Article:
DeVos Rescinds Disastrous “Dear Colleague” Policy on Campus Sexual Misconduct


The National Association of Scholars congratulates Education Secretary Betsy DeVos for fulfilling her earlier decision to restore the rule of law and justice to campus sexual assault investigations. On September 22, the Department of Education (DoE) rescinded the 2011 “Dear Colleague” letter that, by administrative fiat, required colleges and universities to remove due process protections from students accused of sexual misconduct.

In place of the Dear Colleague Letter, during a period of public commenting, the DoE released new interim guidance – a set of 12 questions and answers for colleges and universities on how to handle sexual misconduct reports. The guidelines seek to make this process fair for both complainants and the accused. The organization Stop Abusive and Violent Environments (SAVE) has found 5 benefits of the interim policy, including “Enhanced Credibility of Complainants” and “Fewer Appeals, Lawsuits, and Repeat Hearings.”

The 2011 “Dear Colleague Letter” created a disastrous system for investigating reports of sexual misconduct. That rule reduced the standard of evidence for establishing guilt, prevented the accused from seeking legal help, and inappropriately gave colleges, not law enforcement, the role of evaluating cases and rendering justice. It collapsed the safeguards that separate police functions from judicial functions and from counsel to both parties. The Letter also bypassed both legislative authorization and regulatory rule-making. Instead the head of the DoE’s Office of Civil Rights (OCR) simply declared a new set of rules backed by draconian punishment for any college or university that failed to uphold them.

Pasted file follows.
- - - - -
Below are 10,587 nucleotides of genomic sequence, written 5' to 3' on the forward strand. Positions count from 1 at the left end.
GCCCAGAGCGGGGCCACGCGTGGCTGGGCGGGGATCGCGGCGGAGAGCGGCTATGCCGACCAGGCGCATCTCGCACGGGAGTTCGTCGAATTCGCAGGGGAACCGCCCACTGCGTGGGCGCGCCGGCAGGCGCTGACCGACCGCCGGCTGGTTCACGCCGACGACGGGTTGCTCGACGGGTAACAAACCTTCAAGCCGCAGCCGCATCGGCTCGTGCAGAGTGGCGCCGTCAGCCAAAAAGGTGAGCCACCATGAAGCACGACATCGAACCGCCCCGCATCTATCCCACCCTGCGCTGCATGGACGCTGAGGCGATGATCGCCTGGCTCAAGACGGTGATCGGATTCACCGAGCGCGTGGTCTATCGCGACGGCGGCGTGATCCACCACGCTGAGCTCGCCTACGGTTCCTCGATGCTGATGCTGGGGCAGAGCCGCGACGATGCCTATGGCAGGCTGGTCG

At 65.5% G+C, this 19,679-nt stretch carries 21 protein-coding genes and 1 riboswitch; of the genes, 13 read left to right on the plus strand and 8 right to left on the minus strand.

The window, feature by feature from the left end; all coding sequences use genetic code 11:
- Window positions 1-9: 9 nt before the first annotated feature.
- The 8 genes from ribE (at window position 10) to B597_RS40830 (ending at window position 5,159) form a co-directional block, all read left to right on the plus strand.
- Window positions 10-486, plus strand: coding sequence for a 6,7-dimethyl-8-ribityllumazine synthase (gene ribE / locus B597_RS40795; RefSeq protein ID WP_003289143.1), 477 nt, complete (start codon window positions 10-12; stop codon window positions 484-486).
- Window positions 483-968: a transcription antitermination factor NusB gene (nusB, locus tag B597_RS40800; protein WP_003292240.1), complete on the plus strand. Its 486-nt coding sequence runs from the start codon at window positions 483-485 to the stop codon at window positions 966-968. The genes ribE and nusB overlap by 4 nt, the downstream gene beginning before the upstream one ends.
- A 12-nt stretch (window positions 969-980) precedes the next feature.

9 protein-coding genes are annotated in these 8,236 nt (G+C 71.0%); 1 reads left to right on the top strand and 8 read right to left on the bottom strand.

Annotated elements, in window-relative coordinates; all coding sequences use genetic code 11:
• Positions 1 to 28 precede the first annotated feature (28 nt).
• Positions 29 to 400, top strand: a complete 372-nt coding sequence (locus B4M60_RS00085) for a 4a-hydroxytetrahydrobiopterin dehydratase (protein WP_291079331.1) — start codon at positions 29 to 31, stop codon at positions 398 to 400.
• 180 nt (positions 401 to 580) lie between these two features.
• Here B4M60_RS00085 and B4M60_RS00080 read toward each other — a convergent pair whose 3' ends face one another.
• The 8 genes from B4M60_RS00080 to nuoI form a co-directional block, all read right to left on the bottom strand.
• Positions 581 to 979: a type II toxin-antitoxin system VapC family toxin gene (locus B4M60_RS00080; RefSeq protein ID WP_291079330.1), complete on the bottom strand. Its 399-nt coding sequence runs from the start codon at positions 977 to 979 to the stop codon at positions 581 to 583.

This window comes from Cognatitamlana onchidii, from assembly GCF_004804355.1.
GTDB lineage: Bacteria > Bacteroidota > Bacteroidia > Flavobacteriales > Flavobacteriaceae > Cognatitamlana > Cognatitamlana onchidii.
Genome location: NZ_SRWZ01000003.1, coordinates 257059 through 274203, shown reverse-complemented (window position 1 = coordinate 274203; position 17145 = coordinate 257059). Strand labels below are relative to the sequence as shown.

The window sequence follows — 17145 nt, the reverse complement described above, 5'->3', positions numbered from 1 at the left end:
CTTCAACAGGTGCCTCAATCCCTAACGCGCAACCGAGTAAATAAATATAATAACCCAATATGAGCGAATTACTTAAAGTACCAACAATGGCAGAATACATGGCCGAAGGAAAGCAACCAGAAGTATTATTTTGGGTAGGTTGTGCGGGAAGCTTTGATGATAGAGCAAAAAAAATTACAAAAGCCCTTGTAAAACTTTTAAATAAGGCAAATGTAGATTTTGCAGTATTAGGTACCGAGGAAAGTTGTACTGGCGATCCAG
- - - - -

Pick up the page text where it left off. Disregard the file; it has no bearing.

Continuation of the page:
The National Association of Scholars welcomes Secretary DeVos’s decision to retract the Dear Colleague Letter. NAS also urges her to continue to dismantle the machinery of Star Chamber injustice, which has by now been built into campus bureaucracies nationwide. Moreover, the DoE’s new guidance states that colleges that entered into “voluntary resolution agreements” to conform with the requirements of the Dear Colleague Letter must still adhere to those agreements.

NAS calls on Secretary DeVos and the Department of Education to issue new regulations that link federal funding for colleges and universities to robust, externally verified enforcement of due process rights for students and faculty. NAS will also redouble its own advocacy for the Freedom to Learn Amendments to the re-approval of the Higher Education Act, which will prevent a future administration from reverting to kangaroo-court policies.

“For too long the federal government has coerced colleges to deprive students of liberty and due process,” said NAS president Peter Wood. “America needs safeguards against such coercion. Secretary DeVos has taken an important first step toward better protections for students.”

Image Credit: Gage Skidmore.

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